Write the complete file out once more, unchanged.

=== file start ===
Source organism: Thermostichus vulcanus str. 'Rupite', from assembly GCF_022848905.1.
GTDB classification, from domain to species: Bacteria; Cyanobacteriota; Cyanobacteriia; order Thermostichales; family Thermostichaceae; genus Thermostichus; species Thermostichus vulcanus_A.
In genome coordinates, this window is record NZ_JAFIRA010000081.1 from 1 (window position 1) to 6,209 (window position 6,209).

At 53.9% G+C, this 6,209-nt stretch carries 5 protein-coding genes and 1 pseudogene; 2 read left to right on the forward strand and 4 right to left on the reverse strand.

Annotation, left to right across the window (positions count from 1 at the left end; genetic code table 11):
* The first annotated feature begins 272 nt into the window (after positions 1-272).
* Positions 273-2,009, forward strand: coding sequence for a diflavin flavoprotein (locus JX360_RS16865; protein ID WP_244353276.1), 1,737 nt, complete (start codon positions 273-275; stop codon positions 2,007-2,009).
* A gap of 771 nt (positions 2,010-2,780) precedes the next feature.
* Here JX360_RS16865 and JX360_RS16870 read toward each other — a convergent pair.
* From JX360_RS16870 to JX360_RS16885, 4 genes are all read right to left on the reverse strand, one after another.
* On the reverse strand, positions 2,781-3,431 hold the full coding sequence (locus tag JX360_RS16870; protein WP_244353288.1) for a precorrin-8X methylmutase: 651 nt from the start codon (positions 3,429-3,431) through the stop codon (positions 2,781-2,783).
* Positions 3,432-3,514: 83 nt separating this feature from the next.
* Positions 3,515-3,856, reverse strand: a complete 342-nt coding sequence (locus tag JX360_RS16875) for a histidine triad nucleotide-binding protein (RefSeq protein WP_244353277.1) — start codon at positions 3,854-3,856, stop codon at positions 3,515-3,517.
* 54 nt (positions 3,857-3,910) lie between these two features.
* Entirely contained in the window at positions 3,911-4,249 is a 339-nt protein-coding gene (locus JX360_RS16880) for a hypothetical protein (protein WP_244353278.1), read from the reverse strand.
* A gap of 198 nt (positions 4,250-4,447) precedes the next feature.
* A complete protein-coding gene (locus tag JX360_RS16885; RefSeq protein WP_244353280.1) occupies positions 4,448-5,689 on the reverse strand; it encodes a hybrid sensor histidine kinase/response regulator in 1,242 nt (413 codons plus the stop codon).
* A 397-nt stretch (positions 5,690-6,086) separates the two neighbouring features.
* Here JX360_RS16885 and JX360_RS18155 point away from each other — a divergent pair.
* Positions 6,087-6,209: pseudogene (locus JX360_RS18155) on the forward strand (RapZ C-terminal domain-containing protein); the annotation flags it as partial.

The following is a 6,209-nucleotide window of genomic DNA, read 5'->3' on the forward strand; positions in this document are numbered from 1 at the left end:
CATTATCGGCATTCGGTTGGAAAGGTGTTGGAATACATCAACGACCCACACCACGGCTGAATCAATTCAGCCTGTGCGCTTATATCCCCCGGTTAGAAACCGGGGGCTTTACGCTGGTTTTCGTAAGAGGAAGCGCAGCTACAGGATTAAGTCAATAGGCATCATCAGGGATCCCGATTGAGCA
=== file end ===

Source organism: Thermostichus vulcanus str. 'Rupite', from assembly GCF_022848905.1.
GTDB classification, from domain to species: Bacteria; Cyanobacteriota; Cyanobacteriia; order Thermostichales; family Thermostichaceae; genus Thermostichus; species Thermostichus vulcanus_A.
In genome coordinates, this window is record NZ_JAFIRA010000081.1 from 1 (window position 1) to 6,209 (window position 6,209).

At 53.9% G+C, this 6,209-nt stretch carries 5 protein-coding genes and 1 pseudogene; 2 read left to right on the forward strand and 4 right to left on the reverse strand.

Annotation, left to right across the window (positions count from 1 at the left end; genetic code table 11):
* The first annotated feature begins 272 nt into the window (after positions 1-272).
* Positions 273-2,009, forward strand: coding sequence for a diflavin flavoprotein (locus JX360_RS16865; protein ID WP_244353276.1), 1,737 nt, complete (start codon positions 273-275; stop codon positions 2,007-2,009).
* A gap of 771 nt (positions 2,010-2,780) precedes the next feature.
* Here JX360_RS16865 and JX360_RS16870 read toward each other — a convergent pair.
* From JX360_RS16870 to JX360_RS16885, 4 genes are all read right to left on the reverse strand, one after another.
* On the reverse strand, positions 2,781-3,431 hold the full coding sequence (locus tag JX360_RS16870; protein WP_244353288.1) for a precorrin-8X methylmutase: 651 nt from the start codon (positions 3,429-3,431) through the stop codon (positions 2,781-2,783).
* Positions 3,432-3,514: 83 nt separating this feature from the next.
* Positions 3,515-3,856, reverse strand: a complete 342-nt coding sequence (locus tag JX360_RS16875) for a histidine triad nucleotide-binding protein (RefSeq protein WP_244353277.1) — start codon at positions 3,854-3,856, stop codon at positions 3,515-3,517.
* 54 nt (positions 3,857-3,910) lie between these two features.
* Entirely contained in the window at positions 3,911-4,249 is a 339-nt protein-coding gene (locus JX360_RS16880) for a hypothetical protein (protein WP_244353278.1), read from the reverse strand.
* A gap of 198 nt (positions 4,250-4,447) precedes the next feature.
* A complete protein-coding gene (locus tag JX360_RS16885; RefSeq protein WP_244353280.1) occupies positions 4,448-5,689 on the reverse strand; it encodes a hybrid sensor histidine kinase/response regulator in 1,242 nt (413 codons plus the stop codon).
* A 397-nt stretch (positions 5,690-6,086) separates the two neighbouring features.
* Here JX360_RS16885 and JX360_RS18155 point away from each other — a divergent pair.
* Positions 6,087-6,209: pseudogene (locus JX360_RS18155) on the forward strand (RapZ C-terminal domain-containing protein); the annotation flags it as partial.

The following is a 6,209-nucleotide window of genomic DNA, read 5'->3' on the forward strand; positions in this document are numbered from 1 at the left end:
CATTATCGGCATTCGGTTGGAAAGGTGTTGGAATACATCAACGACCCACACCACGGCTGAATCAATTCAGCCTGTGCGCTTATATCCCCCGGTTAGAAACCGGGGGCTTTACGCTGGTTTTCGTAAGAGGAAGCGCAGCTACAGGATTAAGTCAATAGGCATCATCAGGGATCCCGATTGAGCA